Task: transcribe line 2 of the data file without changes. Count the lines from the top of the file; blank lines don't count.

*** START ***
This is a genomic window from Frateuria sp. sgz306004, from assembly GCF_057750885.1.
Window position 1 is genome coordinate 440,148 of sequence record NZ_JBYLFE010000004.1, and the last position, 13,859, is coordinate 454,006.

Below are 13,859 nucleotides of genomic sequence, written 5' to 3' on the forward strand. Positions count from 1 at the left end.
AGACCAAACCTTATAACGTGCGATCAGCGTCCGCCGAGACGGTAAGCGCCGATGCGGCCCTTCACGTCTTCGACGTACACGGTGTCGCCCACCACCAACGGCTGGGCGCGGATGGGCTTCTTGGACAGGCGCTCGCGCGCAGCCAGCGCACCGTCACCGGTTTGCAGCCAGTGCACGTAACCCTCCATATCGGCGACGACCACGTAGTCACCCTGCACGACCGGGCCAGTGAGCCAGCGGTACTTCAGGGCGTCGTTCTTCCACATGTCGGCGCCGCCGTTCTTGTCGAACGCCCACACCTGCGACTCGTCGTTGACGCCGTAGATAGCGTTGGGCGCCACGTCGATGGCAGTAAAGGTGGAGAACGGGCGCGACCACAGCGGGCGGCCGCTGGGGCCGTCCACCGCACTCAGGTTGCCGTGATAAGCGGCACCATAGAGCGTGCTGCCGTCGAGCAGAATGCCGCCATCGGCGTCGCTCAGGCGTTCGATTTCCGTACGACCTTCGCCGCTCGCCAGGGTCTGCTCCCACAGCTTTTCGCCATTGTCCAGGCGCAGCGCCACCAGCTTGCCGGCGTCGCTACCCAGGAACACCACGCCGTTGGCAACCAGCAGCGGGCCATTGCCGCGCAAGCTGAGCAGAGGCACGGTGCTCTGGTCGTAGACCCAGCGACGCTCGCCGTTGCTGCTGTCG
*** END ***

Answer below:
Window position 1 is genome coordinate 440,148 of sequence record NZ_JBYLFE010000004.1, and the last position, 13,859, is coordinate 454,006.